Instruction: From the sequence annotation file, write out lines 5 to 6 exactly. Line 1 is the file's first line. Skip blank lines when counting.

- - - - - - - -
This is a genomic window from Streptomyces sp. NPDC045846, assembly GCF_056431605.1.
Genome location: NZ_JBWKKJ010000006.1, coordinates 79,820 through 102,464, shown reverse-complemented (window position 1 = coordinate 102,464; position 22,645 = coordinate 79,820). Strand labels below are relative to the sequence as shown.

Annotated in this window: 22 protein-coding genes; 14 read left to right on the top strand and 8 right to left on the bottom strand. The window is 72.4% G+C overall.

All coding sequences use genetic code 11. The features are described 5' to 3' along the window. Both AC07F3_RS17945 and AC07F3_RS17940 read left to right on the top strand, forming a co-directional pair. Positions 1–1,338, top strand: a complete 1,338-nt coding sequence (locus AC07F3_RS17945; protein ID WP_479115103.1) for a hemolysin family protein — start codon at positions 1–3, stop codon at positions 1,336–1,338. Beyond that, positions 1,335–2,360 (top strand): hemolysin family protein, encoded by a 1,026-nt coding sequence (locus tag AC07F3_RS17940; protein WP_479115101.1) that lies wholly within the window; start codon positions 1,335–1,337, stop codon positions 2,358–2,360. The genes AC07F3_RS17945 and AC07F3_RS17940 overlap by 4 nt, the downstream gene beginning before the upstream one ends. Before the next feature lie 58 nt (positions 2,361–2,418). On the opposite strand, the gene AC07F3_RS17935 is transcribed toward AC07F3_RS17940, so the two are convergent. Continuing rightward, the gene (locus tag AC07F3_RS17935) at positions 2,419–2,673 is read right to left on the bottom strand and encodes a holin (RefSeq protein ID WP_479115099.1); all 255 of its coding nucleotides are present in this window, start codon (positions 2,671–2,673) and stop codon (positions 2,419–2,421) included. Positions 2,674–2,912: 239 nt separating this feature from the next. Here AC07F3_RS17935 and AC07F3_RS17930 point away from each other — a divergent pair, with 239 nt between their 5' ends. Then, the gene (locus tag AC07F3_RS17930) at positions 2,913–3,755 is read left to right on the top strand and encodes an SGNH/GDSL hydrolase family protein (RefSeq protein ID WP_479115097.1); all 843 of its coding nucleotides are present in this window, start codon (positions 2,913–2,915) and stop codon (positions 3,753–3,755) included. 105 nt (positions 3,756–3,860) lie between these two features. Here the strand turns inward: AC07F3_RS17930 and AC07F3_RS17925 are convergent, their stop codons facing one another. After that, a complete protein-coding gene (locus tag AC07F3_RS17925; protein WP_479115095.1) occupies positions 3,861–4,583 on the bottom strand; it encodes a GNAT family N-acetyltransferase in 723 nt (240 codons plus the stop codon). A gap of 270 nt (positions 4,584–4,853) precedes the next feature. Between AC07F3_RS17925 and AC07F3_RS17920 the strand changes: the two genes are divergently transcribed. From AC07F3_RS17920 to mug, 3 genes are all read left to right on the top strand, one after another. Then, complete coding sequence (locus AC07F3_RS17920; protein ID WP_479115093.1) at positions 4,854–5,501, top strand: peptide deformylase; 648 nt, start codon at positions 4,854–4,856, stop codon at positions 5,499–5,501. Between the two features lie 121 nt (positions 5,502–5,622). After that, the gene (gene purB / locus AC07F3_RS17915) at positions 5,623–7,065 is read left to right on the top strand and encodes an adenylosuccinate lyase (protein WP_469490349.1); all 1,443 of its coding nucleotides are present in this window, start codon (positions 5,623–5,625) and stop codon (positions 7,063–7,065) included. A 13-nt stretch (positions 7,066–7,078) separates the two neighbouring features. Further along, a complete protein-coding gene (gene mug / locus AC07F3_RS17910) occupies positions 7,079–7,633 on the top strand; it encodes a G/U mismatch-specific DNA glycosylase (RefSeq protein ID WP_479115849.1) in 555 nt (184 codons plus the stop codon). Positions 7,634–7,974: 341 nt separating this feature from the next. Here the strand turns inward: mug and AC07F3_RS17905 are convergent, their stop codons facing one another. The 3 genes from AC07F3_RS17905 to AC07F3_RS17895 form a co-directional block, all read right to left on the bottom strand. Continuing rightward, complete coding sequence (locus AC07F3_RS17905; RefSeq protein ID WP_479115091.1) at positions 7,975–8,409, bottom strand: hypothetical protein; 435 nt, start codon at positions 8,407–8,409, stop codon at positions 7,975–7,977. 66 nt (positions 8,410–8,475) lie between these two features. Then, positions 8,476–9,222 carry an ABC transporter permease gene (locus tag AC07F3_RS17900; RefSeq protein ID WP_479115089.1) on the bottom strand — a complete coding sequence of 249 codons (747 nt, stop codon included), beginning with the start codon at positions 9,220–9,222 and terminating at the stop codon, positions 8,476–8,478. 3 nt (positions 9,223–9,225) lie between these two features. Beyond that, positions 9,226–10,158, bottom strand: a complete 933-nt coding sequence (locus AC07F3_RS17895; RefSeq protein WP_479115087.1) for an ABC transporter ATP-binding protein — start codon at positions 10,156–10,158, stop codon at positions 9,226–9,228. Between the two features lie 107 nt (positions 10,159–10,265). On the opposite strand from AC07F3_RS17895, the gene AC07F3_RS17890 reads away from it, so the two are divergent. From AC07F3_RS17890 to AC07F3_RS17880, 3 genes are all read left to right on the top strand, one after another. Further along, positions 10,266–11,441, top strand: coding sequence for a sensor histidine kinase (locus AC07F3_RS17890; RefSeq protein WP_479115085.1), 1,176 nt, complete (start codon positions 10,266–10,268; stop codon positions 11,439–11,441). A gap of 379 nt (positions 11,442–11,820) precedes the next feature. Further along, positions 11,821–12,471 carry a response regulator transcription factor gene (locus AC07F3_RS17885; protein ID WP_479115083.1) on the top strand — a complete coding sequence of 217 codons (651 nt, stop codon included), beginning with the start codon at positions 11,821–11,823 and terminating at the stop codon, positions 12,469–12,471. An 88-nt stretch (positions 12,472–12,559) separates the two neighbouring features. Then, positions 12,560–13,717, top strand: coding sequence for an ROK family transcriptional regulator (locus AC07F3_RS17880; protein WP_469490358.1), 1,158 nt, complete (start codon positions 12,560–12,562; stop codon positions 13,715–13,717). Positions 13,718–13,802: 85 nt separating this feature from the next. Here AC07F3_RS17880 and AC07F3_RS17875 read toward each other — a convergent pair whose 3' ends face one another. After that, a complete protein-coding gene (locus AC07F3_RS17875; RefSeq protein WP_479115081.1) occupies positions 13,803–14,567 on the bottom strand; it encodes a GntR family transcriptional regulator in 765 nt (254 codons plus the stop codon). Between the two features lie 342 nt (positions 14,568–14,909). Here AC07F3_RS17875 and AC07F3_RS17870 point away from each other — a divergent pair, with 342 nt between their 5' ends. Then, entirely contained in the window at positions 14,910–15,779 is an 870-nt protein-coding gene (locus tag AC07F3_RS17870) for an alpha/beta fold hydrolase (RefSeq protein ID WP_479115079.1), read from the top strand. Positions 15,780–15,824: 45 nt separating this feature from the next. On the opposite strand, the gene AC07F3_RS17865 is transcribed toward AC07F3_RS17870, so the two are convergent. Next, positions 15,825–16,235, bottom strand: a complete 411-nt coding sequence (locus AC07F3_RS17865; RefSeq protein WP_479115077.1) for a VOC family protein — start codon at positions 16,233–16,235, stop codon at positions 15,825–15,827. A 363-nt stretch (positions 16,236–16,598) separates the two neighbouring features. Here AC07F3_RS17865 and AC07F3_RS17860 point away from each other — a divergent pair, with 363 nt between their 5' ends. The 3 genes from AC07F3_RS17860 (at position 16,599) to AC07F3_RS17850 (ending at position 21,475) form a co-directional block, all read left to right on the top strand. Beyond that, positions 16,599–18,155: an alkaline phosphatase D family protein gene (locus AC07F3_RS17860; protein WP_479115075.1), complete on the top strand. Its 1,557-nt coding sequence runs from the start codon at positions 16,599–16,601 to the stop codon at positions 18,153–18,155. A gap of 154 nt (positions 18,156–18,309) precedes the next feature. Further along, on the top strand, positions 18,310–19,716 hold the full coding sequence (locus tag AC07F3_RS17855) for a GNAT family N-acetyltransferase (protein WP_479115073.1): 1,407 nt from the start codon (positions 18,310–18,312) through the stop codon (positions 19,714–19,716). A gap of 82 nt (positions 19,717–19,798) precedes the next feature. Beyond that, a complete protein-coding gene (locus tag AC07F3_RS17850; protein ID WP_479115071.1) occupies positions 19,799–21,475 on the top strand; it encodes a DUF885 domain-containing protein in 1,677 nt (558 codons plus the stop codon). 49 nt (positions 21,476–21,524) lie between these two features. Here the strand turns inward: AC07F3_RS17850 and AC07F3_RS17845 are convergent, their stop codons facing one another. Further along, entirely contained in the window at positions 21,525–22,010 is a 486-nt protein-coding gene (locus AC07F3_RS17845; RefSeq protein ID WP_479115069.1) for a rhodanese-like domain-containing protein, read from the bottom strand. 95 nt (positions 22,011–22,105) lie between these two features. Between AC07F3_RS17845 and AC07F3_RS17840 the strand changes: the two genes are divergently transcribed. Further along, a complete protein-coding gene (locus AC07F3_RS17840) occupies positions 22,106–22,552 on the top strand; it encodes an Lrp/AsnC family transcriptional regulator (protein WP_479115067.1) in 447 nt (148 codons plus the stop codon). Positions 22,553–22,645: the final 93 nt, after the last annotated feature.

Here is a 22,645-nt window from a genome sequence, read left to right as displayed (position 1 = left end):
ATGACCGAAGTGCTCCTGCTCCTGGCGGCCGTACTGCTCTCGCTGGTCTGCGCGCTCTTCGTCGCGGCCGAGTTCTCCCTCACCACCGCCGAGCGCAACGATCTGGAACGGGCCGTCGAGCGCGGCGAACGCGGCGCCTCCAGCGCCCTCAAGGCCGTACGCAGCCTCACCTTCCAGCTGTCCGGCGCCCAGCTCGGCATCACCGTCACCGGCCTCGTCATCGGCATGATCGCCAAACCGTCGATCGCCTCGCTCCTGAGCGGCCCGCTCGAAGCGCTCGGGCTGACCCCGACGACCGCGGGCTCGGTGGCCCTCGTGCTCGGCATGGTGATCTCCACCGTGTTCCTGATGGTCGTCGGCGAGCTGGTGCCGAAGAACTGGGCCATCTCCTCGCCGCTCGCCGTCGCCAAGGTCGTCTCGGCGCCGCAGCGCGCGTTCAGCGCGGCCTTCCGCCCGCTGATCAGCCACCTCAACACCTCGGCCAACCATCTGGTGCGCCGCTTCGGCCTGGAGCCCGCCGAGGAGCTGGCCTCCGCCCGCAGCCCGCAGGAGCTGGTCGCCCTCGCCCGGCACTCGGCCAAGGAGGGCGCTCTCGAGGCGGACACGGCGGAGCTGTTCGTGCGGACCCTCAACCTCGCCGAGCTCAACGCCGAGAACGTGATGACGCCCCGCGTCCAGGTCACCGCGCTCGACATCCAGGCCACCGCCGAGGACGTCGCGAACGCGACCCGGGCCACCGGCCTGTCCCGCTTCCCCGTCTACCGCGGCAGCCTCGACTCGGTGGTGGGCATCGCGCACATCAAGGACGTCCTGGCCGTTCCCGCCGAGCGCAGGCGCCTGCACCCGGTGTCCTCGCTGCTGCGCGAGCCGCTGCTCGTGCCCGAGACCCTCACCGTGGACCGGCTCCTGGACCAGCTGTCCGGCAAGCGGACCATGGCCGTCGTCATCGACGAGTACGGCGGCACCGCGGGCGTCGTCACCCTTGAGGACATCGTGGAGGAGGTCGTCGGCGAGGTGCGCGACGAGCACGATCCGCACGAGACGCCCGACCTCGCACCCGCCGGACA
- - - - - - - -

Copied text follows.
Here is a 22,645-nt window from a genome sequence, read left to right as displayed (position 1 = left end):
ATGACCGAAGTGCTCCTGCTCCTGGCGGCCGTACTGCTCTCGCTGGTCTGCGCGCTCTTCGTCGCGGCCGAGTTCTCCCTCACCACCGCCGAGCGCAACGATCTGGAACGGGCCGTCGAGCGCGGCGAACGCGGCGCCTCCAGCGCCCTCAAGGCCGTACGCAGCCTCACCTTCCAGCTGTCCGGCGCCCAGCTCGGCATCACCGTCACCGGCCTCGTCATCGGCATGATCGCCAAACCGTCGATCGCCTCGCTCCTGAGCGGCCCGCTCGAAGCGCTCGGGCTGACCCCGACGACCGCGGGCTCGGTGGCCCTCGTGCTCGGCATGGTGATCTCCACCGTGTTCCTGATGGTCGTCGGCGAGCTGGTGCCGAAGAACTGGGCCATCTCCTCGCCGCTCGCCGTCGCCAAGGTCGTCTCGGCGCCGCAGCGCGCGTTCAGCGCGGCCTTCCGCCCGCTGATCAGCCACCTCAACACCTCGGCCAACCATCTGGTGCGCCGCTTCGGCCTGGAGCCCGCCGAGGAGCTGGCCTCCGCCCGCAGCCCGCAGGAGCTGGTCGCCCTCGCCCGGCACTCGGCCAAGGAGGGCGCTCTCGAGGCGGACACGGCGGAGCTGTTCGTGCGGACCCTCAACCTCGCCGAGCTCAACGCCGAGAACGTGATGACGCCCCGCGTCCAGGTCACCGCGCTCGACATCCAGGCCACCGCCGAGGACGTCGCGAACGCGACCCGGGCCACCGGCCTGTCCCGCTTCCCCGTCTACCGCGGCAGCCTCGACTCGGTGGTGGGCATCGCGCACATCAAGGACGTCCTGGCCGTTCCCGCCGAGCGCAGGCGCCTGCACCCGGTGTCCTCGCTGCTGCGCGAGCCGCTGCTCGTGCCCGAGACCCTCACCGTGGACCGGCTCCTGGACCAGCTGTCCGGCAAGCGGACCATGGCCGTCGTCATCGACGAGTACGGCGGCACCGCGGGCGTCGTCACCCTTGAGGACATCGTGGAGGAGGTCGTCGGCGAGGTGCGCGACGAGCACGATCCGCACGAGACGCCCGACCTCGCACCCGCCGGACA